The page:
A landscape of ideas

It was Sir John (2nd Baronet) and his son Sir James (3rd Baronet) who provided the vision for the 18 built structures within the Designed Landscape, as well as configuring a series of delightful walks and routes within the Estate for their own and their visitors’ enjoyment and entertainment.

Starting with the Roman Bridge in 1737, followed by the Hurley Cave, Knights Law Tower, the Chinese Gates and the Ramsay Monument, the fascinating stories behind the built structures reveal as much about the social and cultural position of Scotland and the Scottish Enlightenment, as they do about Sir John, Sir James and their shared passion for the enhancement of their natural environment.

Knight’s Law Tower was built between 1748 and 1751

Knight’s Law Tower was built between 1748 and 1751

Later structures were added, continuing this passion down through the generations, and include a number of bridges as well as the Spear Lodge and Gates which were completed in 1874. Today, many of the built structures require expert conservation and restoration work to return them to their original state, make them safe for visitors to explore, and to open up the walks and vistas which form such an important part of Sir John’s and Sir James’s design and vision.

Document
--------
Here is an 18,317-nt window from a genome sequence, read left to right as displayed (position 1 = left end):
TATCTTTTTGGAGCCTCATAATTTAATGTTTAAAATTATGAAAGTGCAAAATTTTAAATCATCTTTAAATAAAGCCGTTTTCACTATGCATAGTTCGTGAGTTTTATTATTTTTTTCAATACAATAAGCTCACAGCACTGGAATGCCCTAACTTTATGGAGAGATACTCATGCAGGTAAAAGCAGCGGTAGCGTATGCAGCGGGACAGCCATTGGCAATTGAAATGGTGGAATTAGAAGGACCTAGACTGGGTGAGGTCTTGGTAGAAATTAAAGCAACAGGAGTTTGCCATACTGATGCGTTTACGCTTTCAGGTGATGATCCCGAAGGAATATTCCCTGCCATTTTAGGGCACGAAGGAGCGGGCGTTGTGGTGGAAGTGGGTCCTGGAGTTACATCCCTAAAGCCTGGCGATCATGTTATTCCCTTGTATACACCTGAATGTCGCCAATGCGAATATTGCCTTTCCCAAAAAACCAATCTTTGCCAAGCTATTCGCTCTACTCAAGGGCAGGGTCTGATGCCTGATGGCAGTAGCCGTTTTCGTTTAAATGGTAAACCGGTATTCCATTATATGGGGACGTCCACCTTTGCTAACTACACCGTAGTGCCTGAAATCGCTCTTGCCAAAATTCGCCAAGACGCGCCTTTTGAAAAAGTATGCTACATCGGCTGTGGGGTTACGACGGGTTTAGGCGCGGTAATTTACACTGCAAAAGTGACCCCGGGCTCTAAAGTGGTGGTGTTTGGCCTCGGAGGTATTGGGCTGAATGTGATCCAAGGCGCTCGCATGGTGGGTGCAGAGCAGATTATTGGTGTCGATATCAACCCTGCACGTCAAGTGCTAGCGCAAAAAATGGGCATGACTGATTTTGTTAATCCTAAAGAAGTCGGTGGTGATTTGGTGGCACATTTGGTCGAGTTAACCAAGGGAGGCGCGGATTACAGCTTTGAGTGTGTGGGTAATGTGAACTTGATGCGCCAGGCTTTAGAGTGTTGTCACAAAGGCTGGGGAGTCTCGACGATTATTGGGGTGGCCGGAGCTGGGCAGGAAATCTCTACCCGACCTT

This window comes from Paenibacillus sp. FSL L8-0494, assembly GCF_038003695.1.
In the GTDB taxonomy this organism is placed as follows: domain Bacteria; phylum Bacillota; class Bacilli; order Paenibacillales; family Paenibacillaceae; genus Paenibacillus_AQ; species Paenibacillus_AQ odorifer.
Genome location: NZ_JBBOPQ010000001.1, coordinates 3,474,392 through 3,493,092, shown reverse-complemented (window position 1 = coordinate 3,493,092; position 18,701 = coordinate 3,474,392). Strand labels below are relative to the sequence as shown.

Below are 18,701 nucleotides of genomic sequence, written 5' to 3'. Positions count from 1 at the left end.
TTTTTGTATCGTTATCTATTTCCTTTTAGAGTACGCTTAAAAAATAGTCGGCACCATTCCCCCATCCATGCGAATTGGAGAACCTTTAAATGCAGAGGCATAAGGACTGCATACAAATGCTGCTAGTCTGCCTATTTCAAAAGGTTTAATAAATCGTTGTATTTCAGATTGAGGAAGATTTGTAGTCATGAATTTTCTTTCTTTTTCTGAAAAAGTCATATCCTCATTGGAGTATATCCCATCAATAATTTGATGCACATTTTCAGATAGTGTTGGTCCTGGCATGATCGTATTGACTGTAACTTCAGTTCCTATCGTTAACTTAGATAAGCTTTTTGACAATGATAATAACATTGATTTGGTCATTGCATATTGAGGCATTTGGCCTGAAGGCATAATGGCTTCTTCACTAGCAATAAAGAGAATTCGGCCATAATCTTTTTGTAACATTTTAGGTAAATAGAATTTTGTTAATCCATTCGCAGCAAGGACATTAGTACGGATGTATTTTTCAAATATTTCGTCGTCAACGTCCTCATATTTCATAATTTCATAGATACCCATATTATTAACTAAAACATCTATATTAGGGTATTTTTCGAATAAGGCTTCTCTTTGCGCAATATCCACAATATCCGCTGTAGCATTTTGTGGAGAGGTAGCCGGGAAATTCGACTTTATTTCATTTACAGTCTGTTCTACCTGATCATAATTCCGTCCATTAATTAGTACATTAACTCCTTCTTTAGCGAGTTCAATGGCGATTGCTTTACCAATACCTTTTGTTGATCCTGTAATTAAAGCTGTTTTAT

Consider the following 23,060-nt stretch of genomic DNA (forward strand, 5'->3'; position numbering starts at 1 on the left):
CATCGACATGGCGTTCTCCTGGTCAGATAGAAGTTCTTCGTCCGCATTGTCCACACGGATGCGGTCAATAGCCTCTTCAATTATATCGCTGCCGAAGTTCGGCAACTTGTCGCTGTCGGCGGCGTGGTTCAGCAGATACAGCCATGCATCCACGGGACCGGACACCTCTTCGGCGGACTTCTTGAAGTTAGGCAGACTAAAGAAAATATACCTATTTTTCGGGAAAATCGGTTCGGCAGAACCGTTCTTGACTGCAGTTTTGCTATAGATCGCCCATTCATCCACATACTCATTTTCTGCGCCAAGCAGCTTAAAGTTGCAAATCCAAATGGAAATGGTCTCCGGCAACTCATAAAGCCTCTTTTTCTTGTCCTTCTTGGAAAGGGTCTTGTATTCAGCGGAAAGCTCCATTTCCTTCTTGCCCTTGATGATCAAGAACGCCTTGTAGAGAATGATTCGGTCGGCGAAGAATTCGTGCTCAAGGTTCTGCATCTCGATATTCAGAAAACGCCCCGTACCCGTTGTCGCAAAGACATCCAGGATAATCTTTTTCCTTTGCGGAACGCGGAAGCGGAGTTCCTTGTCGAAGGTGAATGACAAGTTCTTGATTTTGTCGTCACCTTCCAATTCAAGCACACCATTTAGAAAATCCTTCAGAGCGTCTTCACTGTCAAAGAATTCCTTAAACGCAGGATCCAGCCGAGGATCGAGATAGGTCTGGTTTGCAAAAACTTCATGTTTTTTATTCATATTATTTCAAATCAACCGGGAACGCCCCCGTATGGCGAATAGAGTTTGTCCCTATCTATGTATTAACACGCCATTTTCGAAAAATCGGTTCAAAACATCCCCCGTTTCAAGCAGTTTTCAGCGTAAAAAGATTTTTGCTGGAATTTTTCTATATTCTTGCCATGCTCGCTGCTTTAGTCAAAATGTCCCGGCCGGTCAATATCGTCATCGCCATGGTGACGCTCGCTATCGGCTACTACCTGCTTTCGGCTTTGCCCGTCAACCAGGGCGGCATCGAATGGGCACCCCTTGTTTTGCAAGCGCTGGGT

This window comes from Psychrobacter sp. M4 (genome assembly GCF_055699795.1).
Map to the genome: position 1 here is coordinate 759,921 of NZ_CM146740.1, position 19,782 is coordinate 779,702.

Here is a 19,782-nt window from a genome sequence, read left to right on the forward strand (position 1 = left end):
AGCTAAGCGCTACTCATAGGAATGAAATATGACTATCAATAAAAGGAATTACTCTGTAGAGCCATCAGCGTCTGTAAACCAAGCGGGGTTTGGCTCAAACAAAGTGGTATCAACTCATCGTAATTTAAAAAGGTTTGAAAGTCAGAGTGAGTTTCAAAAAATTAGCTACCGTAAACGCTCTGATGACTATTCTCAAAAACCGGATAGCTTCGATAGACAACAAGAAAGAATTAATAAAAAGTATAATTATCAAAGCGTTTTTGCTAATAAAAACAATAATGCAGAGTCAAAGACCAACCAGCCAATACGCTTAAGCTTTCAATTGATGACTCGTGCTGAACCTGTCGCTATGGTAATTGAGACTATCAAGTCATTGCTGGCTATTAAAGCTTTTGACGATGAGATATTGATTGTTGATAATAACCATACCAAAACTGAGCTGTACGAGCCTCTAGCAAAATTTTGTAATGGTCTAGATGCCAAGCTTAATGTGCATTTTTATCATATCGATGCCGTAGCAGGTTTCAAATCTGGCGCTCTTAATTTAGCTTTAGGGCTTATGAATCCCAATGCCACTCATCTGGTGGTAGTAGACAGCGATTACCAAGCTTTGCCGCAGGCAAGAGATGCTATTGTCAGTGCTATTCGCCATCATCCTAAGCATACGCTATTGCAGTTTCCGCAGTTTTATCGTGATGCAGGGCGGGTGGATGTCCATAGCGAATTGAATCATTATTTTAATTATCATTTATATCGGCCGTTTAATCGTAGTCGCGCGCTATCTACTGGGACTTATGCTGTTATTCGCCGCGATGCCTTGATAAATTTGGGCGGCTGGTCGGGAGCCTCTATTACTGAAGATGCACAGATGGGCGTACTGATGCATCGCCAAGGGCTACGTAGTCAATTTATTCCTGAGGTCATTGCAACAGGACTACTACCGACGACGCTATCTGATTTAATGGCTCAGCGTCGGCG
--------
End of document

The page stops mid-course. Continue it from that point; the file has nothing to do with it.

The built structures

Roman Bridge (1737-1741)
Hurley Cave and Ponds (1740-1748)
Knight’s Law Tower (1748-1751)
Scobie Well (1748)
Chinese Gates (1758)
Ramsay Monument (1759)
Walled Garden and Garden House at Eskfield (1763)
Eskfield Bridge (1796)
Spear Gates and Lodge (1874)

In addition, the Saw Mill, Bastion Wall, Ravensneuk Castle, Ice House, the Curling Hut by the Black Pools or Low Tower, the Bothy, Chinese Bridge and the Water Willie Fountain and Well provide focal points within the Designed Landscape. The 18th built structure, the Clerk Mausoleum, is not situated on the Estate itself, but within the churchyard of St Mungo’s, the Parish Church in Penicuik.